Wednesday, June 11, 2008

More GBIF errors, courtesy of FishBase

Resurrecting iSpecies after moving it to a new folder on one of my servers, and browsing popular searches, I keep coming across clearly erroneous distributions. FishBase seems a major culprit. For example, the common pandora Pagellus erythrinus is a marine fish, yet GBIF displays numerous occurrences in mainland Africa (dots with black centre on map below).

What gives? Well, after struggling with the somewhat non-intuitive GBIF web site I found that the erroneous records are from FishBase. As for the frog example I blogged about earlier, the actual records have locality information indicating most of the records come from the Mediterranean, but the latitude and longitudes are reversed. Swapping these, the records show a more believable distribution (white dots on SVG map below). If you don't see the map, use a decent web browser such as Safari 3 or Firefox 2. If you must use Internet Explorer, grab the RENESIS player.

Error, browser must support "SVG"

I know I've harped on about this before, but surely the time is ripe for some clever data cleaning? Especially if users start to loose their trust in GBIF.


Meredith Anne said...

Hey, Rod, how's it going?

We used to harp on certain of GBIF's characteristics a lot, and that has kind of dwindled off, lately.

However, it is time to bring them up again:
1) GBIF is a mediator of data that belong to the data providers. It promises the providers that it won't "mess with their data".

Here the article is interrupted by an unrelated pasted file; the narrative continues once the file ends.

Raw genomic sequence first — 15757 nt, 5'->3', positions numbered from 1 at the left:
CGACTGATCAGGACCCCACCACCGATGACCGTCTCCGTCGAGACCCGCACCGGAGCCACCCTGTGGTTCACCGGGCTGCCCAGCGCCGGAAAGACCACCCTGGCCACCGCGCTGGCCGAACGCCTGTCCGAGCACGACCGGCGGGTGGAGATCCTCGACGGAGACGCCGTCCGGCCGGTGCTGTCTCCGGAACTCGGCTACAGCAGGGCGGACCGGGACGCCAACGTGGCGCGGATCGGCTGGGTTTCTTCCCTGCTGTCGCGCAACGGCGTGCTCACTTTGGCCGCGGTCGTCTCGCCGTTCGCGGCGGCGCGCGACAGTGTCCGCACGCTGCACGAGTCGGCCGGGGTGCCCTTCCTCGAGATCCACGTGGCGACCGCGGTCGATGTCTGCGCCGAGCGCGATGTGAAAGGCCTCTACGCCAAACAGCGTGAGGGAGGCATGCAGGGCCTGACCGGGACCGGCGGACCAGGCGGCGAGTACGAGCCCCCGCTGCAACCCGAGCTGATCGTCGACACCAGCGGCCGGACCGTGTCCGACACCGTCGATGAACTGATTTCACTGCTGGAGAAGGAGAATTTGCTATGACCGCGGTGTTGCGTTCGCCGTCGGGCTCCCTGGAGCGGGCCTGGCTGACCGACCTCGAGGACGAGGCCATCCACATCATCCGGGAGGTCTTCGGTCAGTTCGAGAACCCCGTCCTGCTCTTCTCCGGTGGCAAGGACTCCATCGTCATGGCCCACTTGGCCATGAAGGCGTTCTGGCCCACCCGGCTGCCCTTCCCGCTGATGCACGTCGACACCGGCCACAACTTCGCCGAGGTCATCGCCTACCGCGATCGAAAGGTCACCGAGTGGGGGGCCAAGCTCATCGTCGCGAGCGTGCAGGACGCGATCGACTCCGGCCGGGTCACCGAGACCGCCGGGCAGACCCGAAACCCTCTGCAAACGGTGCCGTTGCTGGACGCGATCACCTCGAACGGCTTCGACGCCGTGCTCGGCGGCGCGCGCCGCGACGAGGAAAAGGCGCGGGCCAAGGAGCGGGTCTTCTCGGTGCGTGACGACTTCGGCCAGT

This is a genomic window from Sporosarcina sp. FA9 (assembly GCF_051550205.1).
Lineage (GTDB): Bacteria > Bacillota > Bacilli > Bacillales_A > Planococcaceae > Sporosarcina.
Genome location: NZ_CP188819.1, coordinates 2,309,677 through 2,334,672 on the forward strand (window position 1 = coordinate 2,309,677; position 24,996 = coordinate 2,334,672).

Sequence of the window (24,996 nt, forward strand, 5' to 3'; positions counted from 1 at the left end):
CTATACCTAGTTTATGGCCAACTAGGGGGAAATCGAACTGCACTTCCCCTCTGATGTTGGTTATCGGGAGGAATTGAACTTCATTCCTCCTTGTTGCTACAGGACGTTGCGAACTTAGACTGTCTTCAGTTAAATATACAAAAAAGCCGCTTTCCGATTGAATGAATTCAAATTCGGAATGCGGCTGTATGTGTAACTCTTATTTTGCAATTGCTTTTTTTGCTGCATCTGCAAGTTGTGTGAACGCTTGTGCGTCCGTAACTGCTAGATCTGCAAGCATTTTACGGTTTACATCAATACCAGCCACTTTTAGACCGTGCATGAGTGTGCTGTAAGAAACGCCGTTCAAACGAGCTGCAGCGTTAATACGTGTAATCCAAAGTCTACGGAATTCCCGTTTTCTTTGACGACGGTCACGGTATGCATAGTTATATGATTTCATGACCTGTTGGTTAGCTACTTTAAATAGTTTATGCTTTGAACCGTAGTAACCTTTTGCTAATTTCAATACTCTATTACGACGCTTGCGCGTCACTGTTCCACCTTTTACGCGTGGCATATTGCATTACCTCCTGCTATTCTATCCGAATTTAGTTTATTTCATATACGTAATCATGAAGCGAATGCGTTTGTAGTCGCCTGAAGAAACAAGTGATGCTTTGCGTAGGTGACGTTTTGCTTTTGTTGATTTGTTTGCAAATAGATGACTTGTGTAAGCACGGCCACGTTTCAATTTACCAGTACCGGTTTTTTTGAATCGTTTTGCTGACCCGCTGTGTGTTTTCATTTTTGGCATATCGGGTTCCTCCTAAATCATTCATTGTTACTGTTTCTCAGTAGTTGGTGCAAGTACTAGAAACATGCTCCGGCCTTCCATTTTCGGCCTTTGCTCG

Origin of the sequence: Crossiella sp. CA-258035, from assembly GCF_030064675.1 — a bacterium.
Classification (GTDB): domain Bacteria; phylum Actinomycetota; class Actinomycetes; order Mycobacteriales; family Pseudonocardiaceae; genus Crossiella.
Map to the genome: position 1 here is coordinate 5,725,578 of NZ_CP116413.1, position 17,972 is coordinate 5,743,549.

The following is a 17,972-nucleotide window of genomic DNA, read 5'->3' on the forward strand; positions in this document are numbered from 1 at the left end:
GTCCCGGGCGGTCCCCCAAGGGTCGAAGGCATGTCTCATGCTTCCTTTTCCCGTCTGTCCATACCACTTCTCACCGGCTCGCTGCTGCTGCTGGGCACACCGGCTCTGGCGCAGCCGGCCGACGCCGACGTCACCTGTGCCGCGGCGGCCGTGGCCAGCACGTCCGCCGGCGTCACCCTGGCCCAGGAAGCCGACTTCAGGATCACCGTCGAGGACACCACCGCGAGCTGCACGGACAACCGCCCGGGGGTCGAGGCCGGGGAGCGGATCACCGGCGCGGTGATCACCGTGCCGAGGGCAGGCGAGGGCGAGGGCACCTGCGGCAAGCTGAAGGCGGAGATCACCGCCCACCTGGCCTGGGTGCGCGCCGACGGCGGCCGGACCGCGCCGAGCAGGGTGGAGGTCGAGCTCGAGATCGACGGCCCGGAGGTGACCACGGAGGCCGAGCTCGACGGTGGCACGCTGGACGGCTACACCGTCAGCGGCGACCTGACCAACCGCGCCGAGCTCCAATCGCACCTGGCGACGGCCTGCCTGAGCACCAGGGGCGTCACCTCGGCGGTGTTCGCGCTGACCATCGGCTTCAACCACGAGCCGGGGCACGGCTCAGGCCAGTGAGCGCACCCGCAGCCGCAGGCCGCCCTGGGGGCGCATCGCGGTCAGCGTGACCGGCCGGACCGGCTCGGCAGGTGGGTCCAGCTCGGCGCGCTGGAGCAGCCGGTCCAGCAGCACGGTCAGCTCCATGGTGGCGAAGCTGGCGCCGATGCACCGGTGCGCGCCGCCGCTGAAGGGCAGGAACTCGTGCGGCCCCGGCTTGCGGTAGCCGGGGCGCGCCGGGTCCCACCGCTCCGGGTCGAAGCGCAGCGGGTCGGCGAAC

2) The data providers own the data; therefore maintaining and cleaning it is their responsibility.
3) GBIF provides cleaning tools, and feedback about particular problems with record sets (if the users take advantage of this) to the data providers.
4) Data maintenance is a big job, but if everybody helps (i.e. users provide feedback to providers), it can become manageable.


Rod Page said...


I guess I just don't buy this. It doesn't scale, and ignores what GBIF uniquely brings to the table, namely lots of data, tools to visualise those data, and a global audience.

How do I find errors? I look at GBIF maps (not many providers generate their own maps), I look for outliers (easier to spot if there's lots of data), or obvious contradictions (marine organisms on land, or visa versa).

User feed back is one route, but it's tedious (filling in forms), users don't get immediate feedback (i.e., I want to see on the map if a record has been questioned), and it doesn't scale well. Do you honestly expect me to fill in forms for every erroneous record that I find?

I think GBIF has made a political decision (not to "mess with the data"), which ultimately does the broader community a disservice. Sure, you may want to reassure nervous data providers, but I'd argue most are in no position to clean their own data (just take a look at the maps). GBIF is, perhaps uniquely, in this position, and it should step up.

Do you really want to serve crap data, when you are in a position to clean it (or at the very least, annotate it)? This smacks of a lack of ambition, not to mention a lost opportunity.

David Shorthouse said...

I have mixed feelings on this too. As a data provider of providers, I do what I can to help folks immediately view potential problems with their data and do not release any data via DiGIR unless nomenclature and geocoding are cleaned as much as can be done at my end. A major help would be not the passivity of DiGIR/Tapir, but an additional, more "active" approach whereby comments, flags and indeed web service results from reverse geocoding and nomenclature could be pushed into a temp table at the provider's end. Hook it up to an RSS feed producer and you have an opportunity for real-time feedback.

Tim Robertson said...
This comment has been removed by the author.